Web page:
New WHO recommendations issued to improve access to rapid molecular tests for the detection of TB and drug-resistant TB
WHO releases an update to its consolidated guidelines on the detection of TB and drug-resistant TB, accompanied by an operational handbook to facilitate rapid implementation and roll out of rapid molecular tests.
7 July 2021 | Geneva - The World Health Organization (WHO) has issued an update to its consolidated guidelines on the detection of TB and drug-resistant TB. The guidelines are accompanied by an operational handbook to facilitate rapid implementation and roll out of rapid molecular tests by national TB programmes, ministries of health and technical partners.
Three new classes of technologies are included in this update: (1) moderate complexity automated NAATs, recommended for the initial detection of TB and resistance to rifampicin and isoniazid, providing more options for early diagnosis of TB and rifampicin-resistant TB but also addressing an important gap in the rapid diagnosis of isoniazid-resistant and rifampicin-susceptible TB; (2) low complexity automated NAATs, recommended for the detection of resistance to isoniazid and second-line anti-TB agents, which will improve access to testing of fluoroquinolones resistant at peripheral level; and (3) high complexity reverse hybridization-based NAATs, recommended for the detection of pyrazinamide resistance, representing the first molecular tests for resistance determination to this drug.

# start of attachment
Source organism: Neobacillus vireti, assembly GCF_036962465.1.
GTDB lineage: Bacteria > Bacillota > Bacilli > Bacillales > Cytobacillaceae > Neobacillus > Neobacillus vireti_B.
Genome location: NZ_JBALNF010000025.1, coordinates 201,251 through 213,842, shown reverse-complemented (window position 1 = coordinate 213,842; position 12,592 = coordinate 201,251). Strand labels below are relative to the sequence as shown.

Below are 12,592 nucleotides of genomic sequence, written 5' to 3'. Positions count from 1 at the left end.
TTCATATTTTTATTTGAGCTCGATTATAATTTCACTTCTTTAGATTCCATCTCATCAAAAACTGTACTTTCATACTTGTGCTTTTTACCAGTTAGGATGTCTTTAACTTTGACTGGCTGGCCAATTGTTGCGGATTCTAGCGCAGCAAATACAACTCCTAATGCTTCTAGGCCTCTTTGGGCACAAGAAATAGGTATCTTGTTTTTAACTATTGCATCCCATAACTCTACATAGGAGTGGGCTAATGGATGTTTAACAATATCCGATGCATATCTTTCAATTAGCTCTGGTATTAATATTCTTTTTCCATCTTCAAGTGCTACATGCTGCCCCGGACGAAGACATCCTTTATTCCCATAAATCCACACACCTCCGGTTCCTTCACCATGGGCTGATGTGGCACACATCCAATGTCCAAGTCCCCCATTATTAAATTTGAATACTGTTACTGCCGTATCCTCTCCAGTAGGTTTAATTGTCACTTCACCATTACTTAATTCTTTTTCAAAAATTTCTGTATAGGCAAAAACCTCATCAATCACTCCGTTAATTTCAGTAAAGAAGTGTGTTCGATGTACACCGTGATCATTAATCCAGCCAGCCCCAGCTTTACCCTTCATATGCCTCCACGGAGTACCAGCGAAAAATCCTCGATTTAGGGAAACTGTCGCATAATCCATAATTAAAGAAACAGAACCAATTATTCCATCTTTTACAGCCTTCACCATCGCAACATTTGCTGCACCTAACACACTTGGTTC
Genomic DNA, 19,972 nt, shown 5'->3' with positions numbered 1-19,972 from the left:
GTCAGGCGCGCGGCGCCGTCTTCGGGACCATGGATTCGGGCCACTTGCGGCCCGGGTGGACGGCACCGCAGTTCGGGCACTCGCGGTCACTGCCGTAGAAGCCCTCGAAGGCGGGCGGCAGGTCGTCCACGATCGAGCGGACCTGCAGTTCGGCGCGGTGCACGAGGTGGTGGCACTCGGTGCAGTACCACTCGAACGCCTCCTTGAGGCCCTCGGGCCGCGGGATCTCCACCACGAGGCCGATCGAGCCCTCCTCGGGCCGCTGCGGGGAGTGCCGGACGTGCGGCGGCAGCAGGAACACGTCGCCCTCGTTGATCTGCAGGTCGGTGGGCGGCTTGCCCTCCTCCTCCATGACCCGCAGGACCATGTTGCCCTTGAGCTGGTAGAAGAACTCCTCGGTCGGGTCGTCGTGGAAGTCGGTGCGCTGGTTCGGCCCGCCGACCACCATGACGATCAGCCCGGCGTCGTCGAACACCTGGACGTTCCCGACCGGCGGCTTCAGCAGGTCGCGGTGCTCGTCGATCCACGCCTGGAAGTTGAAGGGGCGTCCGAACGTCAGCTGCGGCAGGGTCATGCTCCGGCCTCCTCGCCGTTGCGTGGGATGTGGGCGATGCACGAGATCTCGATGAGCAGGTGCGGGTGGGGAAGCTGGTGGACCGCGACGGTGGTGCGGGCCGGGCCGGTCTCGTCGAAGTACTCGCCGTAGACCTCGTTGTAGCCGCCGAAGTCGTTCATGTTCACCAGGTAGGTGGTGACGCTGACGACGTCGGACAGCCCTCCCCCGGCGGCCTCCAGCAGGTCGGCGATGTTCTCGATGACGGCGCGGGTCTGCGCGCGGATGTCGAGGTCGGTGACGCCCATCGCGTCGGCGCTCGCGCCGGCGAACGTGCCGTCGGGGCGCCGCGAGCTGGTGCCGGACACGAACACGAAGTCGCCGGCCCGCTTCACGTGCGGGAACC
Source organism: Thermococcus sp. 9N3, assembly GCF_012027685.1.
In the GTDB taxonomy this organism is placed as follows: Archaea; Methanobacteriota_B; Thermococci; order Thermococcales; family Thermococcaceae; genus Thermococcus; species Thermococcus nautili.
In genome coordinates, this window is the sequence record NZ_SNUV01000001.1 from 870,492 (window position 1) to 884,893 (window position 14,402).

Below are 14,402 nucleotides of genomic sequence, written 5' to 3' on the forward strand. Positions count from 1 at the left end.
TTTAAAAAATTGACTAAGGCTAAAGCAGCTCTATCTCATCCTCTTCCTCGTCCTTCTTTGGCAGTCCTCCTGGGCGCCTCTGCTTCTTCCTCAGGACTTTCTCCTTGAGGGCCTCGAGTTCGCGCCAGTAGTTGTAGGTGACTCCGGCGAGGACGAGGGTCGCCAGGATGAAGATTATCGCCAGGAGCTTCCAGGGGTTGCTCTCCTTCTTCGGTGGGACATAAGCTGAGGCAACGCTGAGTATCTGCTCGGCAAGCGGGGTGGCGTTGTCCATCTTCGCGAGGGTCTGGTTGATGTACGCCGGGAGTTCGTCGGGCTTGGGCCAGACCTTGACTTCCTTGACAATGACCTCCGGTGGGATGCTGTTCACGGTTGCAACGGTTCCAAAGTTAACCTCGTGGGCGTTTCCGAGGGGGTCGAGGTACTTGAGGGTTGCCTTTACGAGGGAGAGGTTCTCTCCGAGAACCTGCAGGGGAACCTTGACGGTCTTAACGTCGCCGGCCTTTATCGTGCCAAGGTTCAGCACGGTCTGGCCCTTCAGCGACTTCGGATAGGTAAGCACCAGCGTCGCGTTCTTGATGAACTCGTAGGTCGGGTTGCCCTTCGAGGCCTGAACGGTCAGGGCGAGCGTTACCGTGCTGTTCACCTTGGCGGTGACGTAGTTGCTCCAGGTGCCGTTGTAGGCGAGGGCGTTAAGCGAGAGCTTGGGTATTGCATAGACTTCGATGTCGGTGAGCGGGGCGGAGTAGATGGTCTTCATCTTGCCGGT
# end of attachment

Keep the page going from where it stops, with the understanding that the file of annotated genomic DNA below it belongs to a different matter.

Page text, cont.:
“Ensuring that everyone can obtain a rapid and accurate diagnosis, followed by treatment according to the latest WHO guidelines, will save lives and reduce suffering. Diagnostic options for people with TB and drug-resistant TB are increasing as featured in this WHO guideline update thanks to the engagement of manufacturers in new product development and researchers in generating evidence for policy.” said Dr Tereza Kasaeva, Director of the WHO Global TB Programme. “We call for rapid action and stakeholder support in ensuring these updates are rapidly implemented to enable access to the latest technologies and innovations.”
Globally, diagnosis of TB and drug-resistant TB remains a challenge with a third of people with TB and two-thirds of people with drug-resistant TB not being detected. The use of rapid molecular assays as the initial test to diagnose TB is recommended by WHO instead of sputum smear microscopy as they have high diagnostic accuracy and will lead to major improvements in the early detection of TB and drug-resistant TB. Bacteriologically confirmed diagnosis of people with TB needs to be ramped up by expanding access to rapid molecular tests.
Accelerated efforts to diagnose TB and drug-resistance are essential to end the global TB epidemic and achieve the targets of the political declaration of the UN high-level meeting, the WHO End TB Strategy, the UN Sustainable Development Goals, universal health coverage and the triple billion targets of WHO’s General Programme of Work.